Direct Protocol May Favor Large Providers and Vendors
So far, Marcus and her colleagues in private practice have not been issued Direct secure e-mail addresses by the state HIE, so they don't really know what to expect yet. They also worry that the ground rules for granting access to those addresses by those who assist physicians, such as nurse practitioners and other designated staff, could make the doctors possessing the Direct addresses a potential bottleneck of information flowing to and from the HIE. Those rules have yet to be communicated.
While large institutions in Massachusetts and elsewhere have already ironed out the logistics of transferring large amounts of information via Direct, a lot of the rules governing how things are going to make it out to small practices haven't been determined yet, and rumors are swirling, Marcus says.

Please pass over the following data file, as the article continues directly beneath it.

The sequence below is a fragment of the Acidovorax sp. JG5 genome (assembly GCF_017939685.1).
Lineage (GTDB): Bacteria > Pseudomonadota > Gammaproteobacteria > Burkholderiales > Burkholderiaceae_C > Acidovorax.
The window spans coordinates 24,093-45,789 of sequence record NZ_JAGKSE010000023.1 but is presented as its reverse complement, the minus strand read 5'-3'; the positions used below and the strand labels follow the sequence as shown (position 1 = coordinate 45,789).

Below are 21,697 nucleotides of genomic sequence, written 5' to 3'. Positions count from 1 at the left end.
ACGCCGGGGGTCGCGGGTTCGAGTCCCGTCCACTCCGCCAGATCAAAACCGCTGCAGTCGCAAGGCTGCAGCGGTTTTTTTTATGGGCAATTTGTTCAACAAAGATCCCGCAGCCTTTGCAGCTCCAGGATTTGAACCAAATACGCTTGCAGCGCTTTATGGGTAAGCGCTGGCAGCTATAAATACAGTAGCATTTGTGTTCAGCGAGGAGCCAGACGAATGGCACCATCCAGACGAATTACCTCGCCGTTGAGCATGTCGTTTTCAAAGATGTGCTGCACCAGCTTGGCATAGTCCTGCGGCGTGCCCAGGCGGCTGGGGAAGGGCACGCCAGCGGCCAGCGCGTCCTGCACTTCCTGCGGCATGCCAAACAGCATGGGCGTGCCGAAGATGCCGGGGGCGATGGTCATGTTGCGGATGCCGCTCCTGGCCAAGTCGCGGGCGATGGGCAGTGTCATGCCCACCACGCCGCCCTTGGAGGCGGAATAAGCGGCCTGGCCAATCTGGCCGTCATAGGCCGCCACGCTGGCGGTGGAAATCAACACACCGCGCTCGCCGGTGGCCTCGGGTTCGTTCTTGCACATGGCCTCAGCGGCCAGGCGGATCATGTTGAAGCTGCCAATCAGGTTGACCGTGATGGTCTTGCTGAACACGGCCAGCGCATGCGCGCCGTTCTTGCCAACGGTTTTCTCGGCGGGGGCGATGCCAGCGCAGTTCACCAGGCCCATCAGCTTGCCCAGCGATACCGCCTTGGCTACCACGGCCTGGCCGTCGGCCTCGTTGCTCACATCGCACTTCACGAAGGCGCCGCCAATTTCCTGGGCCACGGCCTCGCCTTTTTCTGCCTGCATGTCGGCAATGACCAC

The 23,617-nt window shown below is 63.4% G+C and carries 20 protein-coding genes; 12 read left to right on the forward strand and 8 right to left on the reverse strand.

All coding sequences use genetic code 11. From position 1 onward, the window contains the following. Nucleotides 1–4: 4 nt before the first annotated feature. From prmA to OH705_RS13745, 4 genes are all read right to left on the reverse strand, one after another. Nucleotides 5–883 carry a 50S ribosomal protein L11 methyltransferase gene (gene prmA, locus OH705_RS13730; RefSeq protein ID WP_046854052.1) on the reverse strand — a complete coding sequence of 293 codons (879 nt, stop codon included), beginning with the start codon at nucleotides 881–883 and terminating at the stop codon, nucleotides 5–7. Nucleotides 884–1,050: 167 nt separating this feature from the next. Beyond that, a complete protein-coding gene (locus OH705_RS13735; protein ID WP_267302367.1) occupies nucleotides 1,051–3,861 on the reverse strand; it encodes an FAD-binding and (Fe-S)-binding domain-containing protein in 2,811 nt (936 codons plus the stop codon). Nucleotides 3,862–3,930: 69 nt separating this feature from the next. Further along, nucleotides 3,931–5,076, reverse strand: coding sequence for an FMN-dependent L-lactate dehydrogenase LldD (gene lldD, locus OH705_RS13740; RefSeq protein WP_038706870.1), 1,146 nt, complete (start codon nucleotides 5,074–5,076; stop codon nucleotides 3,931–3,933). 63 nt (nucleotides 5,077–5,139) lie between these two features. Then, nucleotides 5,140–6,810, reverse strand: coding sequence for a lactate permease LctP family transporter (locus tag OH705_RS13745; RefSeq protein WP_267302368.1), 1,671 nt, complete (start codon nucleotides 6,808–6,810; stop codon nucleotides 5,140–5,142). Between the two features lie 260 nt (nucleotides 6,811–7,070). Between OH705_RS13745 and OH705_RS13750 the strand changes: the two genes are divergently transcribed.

"One of the things I have found out [is] that even though the federal government has provided funding to write the interfaces, most vendors have not taken advantage of that," Marcus says. "They're writing interfaces, but in their own shop[s], without taking advantage of the funding that is available to help support that."
Small practices—those defined by CMS as containing from one to nine physicians—are particularly challenged to implement a technology such as Direct because they lack the stable of information technology resources available at larger practices and hospitals. Since Direct is one of the requirements of the not-to-be-delayed-after-all Meaningful Use Stage 2, physicians such as Marcus who lack sufficient Medicaid patients, and thus cannot qualify for Meaningful Use payments, view Direct as yet another unfunded mandate from the federal government.
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